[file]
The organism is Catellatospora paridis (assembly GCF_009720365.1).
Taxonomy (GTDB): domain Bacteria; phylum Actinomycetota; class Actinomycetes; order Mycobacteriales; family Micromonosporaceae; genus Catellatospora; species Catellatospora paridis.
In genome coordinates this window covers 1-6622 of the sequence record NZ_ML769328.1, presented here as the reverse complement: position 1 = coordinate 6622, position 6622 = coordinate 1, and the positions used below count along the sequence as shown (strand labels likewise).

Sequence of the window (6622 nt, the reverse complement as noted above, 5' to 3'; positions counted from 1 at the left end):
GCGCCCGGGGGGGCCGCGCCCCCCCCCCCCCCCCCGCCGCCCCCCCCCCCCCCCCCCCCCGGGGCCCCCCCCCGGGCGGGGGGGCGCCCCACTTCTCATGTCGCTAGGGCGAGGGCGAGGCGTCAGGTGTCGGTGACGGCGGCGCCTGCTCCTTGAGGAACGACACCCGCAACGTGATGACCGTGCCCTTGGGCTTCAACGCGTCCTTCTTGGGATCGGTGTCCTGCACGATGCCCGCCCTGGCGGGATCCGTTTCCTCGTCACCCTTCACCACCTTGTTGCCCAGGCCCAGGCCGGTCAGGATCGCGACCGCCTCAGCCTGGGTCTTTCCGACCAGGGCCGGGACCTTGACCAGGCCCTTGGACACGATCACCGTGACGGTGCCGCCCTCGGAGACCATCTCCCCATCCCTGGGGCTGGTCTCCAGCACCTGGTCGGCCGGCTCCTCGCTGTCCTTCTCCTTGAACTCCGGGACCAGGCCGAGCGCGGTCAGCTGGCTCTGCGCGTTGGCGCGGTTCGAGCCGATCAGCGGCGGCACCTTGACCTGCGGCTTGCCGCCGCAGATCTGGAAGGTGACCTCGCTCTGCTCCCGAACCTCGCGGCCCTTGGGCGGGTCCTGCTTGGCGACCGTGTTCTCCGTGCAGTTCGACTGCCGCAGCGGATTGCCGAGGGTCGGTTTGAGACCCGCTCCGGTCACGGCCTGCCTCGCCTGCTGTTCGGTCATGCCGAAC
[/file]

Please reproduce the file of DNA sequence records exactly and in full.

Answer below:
The organism is Catellatospora paridis (assembly GCF_009720365.1).
Taxonomy (GTDB): domain Bacteria; phylum Actinomycetota; class Actinomycetes; order Mycobacteriales; family Micromonosporaceae; genus Catellatospora; species Catellatospora paridis.
In genome coordinates this window covers 1-6622 of the sequence record NZ_ML769328.1, presented here as the reverse complement: position 1 = coordinate 6622, position 6622 = coordinate 1, and the positions used below count along the sequence as shown (strand labels likewise).

Sequence of the window (6622 nt, the reverse complement as noted above, 5' to 3'; positions counted from 1 at the left end):
GCGCCCGGGGGGGCCGCGCCCCCCCCCCCCCCCCCGCCGCCCCCCCCCCCCCCCCCCCCCGGGGCCCCCCCCCGGGCGGGGGGGCGCCCCACTTCTCATGTCGCTAGGGCGAGGGCGAGGCGTCAGGTGTCGGTGACGGCGGCGCCTGCTCCTTGAGGAACGACACCCGCAACGTGATGACCGTGCCCTTGGGCTTCAACGCGTCCTTCTTGGGATCGGTGTCCTGCACGATGCCCGCCCTGGCGGGATCCGTTTCCTCGTCACCCTTCACCACCTTGTTGCCCAGGCCCAGGCCGGTCAGGATCGCGACCGCCTCAGCCTGGGTCTTTCCGACCAGGGCCGGGACCTTGACCAGGCCCTTGGACACGATCACCGTGACGGTGCCGCCCTCGGAGACCATCTCCCCATCCCTGGGGCTGGTCTCCAGCACCTGGTCGGCCGGCTCCTCGCTGTCCTTCTCCTTGAACTCCGGGACCAGGCCGAGCGCGGTCAGCTGGCTCTGCGCGTTGGCGCGGTTCGAGCCGATCAGCGGCGGCACCTTGACCTGCGGCTTGCCGCCGCAGATCTGGAAGGTGACCTCGCTCTGCTCCCGAACCTCGCGGCCCTTGGGCGGGTCCTGCTTGGCGACCGTGTTCTCCGTGCAGTTCGACTGCCGCAGCGGATTGCCGAGGGTCGGTTTGAGACCCGCTCCGGTCACGGCCTGCCTCGCCTGCTGTTCGGTCATGCCGAAC